Fonte/Source, Russia Today,
International ratings agency Fitch has downgraded Greece’s sovereign rating from B to CCC ahead of the agency’s next scheduled review, amid worries that the country is defaulting on its sovereign debt.
Fitch also downgraded Greece’s short-term foreign currency issuer default rating (IDR) from B to C, the agency said in a press release on Friday. The ratings agency revised the country’s ceiling as well, lowering it from BB to B-.
The downgrades came earlier than the scheduled review on Greece which was scheduled for May 15. The agency explained that “developments in Greece warrant such a deviation from the calendar.”
Fitch cited several key ratings drivers, stating that a “lack of market access, uncertain prospects of timely disbursement from official institutions and tight liquidity conditions in the domestic banking sector have put extreme pressure on Greek government funding.”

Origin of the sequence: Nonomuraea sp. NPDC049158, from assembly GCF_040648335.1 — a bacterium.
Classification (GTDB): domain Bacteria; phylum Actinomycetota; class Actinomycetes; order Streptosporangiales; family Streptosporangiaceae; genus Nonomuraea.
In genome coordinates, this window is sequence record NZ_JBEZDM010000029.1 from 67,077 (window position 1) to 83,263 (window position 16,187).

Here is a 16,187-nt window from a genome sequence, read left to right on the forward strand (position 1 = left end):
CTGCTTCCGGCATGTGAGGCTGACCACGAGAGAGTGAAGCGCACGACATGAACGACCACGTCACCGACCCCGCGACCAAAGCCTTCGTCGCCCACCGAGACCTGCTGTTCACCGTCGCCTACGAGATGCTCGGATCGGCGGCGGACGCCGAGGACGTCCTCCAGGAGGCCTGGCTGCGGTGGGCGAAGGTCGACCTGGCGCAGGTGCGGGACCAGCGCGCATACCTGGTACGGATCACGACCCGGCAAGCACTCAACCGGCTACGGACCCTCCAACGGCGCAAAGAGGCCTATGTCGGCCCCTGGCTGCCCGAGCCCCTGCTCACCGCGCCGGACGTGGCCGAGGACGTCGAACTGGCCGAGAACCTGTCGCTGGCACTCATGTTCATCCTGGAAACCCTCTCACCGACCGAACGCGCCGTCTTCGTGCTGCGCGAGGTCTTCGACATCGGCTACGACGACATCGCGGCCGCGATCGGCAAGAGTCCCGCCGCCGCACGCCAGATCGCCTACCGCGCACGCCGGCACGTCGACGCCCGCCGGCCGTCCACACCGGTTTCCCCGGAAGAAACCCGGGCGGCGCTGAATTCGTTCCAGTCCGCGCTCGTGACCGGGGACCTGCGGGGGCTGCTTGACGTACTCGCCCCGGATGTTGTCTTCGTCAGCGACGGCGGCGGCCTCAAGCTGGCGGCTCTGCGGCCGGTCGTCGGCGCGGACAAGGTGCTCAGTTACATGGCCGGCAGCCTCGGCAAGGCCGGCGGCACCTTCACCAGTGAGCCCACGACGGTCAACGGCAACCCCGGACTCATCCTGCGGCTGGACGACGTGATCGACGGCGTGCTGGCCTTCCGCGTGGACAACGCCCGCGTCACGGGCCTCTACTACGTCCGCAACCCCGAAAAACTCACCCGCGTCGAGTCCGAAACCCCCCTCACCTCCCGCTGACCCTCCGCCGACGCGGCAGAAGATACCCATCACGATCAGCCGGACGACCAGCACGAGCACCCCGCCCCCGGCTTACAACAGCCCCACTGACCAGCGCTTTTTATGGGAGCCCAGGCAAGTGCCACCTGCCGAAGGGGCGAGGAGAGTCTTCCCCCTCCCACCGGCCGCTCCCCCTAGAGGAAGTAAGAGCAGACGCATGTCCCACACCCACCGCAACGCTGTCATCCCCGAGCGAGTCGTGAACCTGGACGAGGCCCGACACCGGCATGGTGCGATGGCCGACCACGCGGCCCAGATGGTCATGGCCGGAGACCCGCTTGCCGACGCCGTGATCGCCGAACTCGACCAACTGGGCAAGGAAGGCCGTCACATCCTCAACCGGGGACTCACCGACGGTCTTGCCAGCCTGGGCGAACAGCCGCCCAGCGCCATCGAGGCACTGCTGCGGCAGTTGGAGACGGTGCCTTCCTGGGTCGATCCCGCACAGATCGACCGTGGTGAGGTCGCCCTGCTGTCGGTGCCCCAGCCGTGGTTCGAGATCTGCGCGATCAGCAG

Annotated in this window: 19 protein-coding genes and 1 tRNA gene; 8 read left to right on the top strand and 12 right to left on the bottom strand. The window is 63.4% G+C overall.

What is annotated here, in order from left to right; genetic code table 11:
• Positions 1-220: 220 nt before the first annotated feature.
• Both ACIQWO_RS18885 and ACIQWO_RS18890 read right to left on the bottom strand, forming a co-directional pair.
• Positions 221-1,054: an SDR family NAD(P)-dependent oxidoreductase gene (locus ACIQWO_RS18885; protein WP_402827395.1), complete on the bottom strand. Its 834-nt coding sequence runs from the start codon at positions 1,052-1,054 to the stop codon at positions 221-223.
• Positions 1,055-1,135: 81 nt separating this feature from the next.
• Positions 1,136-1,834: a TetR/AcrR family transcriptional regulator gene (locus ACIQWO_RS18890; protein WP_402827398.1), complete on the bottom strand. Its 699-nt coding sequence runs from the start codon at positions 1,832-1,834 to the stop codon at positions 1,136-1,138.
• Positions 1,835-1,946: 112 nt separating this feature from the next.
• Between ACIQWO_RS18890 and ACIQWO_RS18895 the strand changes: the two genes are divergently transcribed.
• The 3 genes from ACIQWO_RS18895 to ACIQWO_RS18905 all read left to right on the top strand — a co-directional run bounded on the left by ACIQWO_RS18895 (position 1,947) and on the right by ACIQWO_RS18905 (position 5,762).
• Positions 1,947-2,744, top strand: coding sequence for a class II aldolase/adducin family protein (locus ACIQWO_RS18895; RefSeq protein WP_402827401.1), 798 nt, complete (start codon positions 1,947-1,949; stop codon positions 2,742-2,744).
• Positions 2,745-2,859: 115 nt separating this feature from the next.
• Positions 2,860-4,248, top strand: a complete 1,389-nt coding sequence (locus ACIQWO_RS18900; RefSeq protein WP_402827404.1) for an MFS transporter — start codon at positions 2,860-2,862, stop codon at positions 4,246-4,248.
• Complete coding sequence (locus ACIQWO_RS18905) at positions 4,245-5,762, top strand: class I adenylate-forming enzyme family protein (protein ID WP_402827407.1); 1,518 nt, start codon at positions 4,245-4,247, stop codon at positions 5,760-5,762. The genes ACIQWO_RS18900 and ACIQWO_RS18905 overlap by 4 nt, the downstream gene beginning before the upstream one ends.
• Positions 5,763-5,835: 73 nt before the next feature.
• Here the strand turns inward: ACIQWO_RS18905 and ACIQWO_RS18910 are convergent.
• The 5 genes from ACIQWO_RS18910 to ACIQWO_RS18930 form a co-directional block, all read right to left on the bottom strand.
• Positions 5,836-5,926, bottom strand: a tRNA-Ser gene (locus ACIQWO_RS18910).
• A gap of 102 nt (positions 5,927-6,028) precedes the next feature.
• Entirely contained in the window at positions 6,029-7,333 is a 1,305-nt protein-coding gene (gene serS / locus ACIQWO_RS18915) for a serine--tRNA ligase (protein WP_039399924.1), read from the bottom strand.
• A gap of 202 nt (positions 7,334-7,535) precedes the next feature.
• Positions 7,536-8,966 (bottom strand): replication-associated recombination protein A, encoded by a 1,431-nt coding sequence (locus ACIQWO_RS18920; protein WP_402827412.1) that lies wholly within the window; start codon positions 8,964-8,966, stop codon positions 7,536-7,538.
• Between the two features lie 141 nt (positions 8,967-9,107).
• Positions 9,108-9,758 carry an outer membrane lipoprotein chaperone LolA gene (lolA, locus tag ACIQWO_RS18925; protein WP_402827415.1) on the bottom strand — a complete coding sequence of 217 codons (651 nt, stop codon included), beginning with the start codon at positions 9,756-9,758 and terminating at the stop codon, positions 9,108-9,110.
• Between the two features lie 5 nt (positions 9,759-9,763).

“We expect that the government will survive the current liquidity squeeze without running arrears on debt obligations, but the heightened risks have led us to downgrade the ratings. The damage to investor, consumer, and depositor confidence has almost certainly derailed Greece’s incipient economic recovery,” the agency said.
Fitch also revised the country’s growth forecast to 0.5 percent – down from 1.5 percent in January 2015 and 2.5 percent in December 2014. It added that the liquidity conditions faced by firms have worsened substantially due to “increased government arrears to suppliers and bank funding strains.”
Greece received two bailouts from the EU in 2010 and 2014, totaling €240 billion (US$261 billion). Following austerity measures, Greece saw its economy lose a quarter of its value.
In February, Athens and eurozone finance ministers struck a deal to extend the Greek bailout by another four months, with the newly-formed Greek government agreeing to present a list of structural reforms and to fulfill its obligations to repay the existing debt.
In March, Greece’s Prime Minister Alexis Tsipras and European leaders held talks on the EU-IMF bailout. Following the meeting, the European Commission made $2 billion in unused funds available to Greece to help the country avert bankruptcy.